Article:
Monday, May 16, 2005

That's the sound of a thousand terrible things heading this way

The most important season of the year is upon us...

Nope, not spring...not even the transition into summer. Not baseball, football mini camps, none of the above.

It's the month of May, which can only mean Sweeps Month for television. It's that last gasp for the networks to pull out all the stops, air the specials, and show...gasp...could it episodes of shows that were in re-runs for the month of April.

The other thing May Sweeps means is the networks start unveiling their schlock and awe campaign to sell the upcoming fall season. NBC announced theirs today, and the new shit looks worse than the shit they're cancelling...just shinier.

The highlights lowlights of Fall 2005 on NBC:
NBC said Monday that it will introduce six new series in September, including only one comedy: "My Name is Earl," featuring Jason Lee ("Chasing Amy") as a downtrodden lottery winner.

NBC is canceling the fourth installment of the "Law & Order" series, "Trial By Jury," which lost star Jerry Orbach shortly after production began. The Mark Burnett/Sylvester Stallone boxing series "The Contender," "American Dreams" and "Third Watch" are also not returning.

NBC is moving the political drama "The West Wing" to Sunday nights, with the campaign to replace Martin Sheen as the mythical president continuing.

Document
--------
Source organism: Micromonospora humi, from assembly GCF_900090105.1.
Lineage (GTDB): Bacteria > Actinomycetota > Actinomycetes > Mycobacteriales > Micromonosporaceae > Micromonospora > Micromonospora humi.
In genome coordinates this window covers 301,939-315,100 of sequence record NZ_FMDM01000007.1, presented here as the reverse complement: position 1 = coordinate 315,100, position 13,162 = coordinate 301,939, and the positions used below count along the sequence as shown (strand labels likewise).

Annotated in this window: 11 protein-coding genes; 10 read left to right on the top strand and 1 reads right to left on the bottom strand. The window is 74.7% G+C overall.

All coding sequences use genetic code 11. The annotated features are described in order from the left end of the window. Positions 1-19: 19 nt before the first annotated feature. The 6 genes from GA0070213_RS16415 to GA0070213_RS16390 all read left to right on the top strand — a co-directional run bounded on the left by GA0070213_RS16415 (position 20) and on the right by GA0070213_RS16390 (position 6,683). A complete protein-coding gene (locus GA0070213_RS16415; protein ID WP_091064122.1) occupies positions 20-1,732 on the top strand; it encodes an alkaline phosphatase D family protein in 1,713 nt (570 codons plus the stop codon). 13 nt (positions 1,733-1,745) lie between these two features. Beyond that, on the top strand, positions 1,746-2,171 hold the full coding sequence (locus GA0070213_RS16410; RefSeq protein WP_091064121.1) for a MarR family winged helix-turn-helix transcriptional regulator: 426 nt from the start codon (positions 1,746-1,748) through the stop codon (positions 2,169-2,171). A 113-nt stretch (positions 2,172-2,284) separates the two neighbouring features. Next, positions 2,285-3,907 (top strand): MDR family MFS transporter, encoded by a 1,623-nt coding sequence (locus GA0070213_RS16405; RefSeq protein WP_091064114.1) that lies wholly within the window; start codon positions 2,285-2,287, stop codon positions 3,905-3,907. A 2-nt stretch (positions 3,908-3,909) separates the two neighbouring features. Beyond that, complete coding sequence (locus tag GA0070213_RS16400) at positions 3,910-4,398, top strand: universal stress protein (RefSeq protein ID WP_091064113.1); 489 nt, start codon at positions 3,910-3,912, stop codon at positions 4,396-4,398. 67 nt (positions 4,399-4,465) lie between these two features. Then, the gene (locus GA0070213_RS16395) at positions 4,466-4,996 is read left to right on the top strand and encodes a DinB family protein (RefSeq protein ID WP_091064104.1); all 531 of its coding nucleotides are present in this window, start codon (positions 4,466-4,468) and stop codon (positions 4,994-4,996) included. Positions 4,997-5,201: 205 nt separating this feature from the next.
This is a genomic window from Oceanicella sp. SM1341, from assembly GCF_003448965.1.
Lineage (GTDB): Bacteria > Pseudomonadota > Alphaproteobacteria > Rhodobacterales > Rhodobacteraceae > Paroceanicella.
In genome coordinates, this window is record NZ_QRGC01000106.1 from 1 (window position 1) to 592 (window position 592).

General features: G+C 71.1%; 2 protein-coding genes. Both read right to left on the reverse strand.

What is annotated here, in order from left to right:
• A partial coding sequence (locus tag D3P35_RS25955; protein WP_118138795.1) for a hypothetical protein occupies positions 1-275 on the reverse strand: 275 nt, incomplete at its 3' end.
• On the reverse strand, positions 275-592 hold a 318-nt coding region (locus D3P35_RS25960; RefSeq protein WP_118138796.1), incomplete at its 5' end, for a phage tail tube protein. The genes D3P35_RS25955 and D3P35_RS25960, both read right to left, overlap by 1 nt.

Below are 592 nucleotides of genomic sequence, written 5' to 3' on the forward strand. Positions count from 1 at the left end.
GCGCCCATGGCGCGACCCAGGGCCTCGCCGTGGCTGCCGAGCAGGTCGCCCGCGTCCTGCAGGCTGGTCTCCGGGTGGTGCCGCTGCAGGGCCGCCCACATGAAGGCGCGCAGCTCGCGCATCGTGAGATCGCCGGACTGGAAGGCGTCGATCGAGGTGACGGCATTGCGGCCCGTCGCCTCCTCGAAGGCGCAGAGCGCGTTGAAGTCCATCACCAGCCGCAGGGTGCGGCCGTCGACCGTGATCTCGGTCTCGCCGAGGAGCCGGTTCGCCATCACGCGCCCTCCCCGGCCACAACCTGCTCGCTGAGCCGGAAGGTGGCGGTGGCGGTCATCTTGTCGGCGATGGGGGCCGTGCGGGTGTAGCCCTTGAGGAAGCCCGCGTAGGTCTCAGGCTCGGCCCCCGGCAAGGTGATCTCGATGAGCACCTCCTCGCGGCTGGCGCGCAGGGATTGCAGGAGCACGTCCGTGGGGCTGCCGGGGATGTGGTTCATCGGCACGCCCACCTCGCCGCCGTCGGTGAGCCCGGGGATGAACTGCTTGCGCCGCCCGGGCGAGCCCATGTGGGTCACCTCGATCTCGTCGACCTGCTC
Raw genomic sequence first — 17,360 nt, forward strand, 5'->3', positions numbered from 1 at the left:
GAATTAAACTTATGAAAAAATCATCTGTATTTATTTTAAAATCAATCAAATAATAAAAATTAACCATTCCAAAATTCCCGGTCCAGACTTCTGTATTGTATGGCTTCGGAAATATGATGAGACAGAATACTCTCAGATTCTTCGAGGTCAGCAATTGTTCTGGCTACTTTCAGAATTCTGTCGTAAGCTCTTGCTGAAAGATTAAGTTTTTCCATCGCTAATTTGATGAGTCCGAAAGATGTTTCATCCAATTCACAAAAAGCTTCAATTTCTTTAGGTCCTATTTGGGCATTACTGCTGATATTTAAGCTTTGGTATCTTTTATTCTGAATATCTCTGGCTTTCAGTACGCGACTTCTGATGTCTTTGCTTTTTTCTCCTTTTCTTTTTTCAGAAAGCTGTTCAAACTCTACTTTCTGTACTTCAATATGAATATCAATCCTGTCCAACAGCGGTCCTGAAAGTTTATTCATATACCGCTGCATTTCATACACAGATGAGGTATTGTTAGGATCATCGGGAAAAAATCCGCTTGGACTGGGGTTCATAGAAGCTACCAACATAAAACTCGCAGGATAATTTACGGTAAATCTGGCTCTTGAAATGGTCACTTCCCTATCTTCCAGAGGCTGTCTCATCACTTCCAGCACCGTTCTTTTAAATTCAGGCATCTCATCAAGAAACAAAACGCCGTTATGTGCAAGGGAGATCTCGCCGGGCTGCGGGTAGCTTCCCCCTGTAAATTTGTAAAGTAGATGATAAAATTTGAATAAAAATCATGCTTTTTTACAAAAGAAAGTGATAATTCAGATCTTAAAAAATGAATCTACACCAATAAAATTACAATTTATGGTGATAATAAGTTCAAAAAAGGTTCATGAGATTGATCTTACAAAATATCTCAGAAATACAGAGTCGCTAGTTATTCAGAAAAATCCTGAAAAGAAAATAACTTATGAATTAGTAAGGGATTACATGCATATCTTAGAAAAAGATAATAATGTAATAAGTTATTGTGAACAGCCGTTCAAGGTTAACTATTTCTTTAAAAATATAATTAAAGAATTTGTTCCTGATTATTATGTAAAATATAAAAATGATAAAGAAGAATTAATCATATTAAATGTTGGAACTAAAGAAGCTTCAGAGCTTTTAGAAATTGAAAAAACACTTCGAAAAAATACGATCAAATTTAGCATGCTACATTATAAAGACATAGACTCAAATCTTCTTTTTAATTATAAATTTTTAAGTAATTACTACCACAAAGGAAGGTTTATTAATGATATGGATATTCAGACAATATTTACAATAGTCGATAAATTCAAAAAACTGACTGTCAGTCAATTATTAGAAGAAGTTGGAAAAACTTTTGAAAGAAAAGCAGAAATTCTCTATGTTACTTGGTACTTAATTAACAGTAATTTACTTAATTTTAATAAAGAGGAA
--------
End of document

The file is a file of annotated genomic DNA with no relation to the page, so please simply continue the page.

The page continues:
Despite losing ground to CBS on what was once its most popular night, NBC said it is returning its Thursday schedule intact: including the troubled "Friends" spinoff "Joey."

Stewart's starring role in "The Apprentice" will give NBC two versions of the boardroom game running this fall. The home improvement queen's show will air Wednesday night, with Donald Trump keeping his Thursday time slot.

Gospel singer Grant stars in "Three Wishes," a reality show where she travels across the country trying to transform lives by paying medical bills, making dreams come true and the like.

NBC will air three new dramas: "E-Ring," a Jerry Bruckheimer production with Dennis Hopper and Benjamin Bratt, about life in the Pentagon; "Fathom," about a creepy new form of sea life; and "Inconceivable," a medical show set in a fertility clinic.

I think the only good coming out of this "pit of despair" is the West Wing's timeslot shift. Now it doesn't conflict with South Park won't get in the way of studying this fall.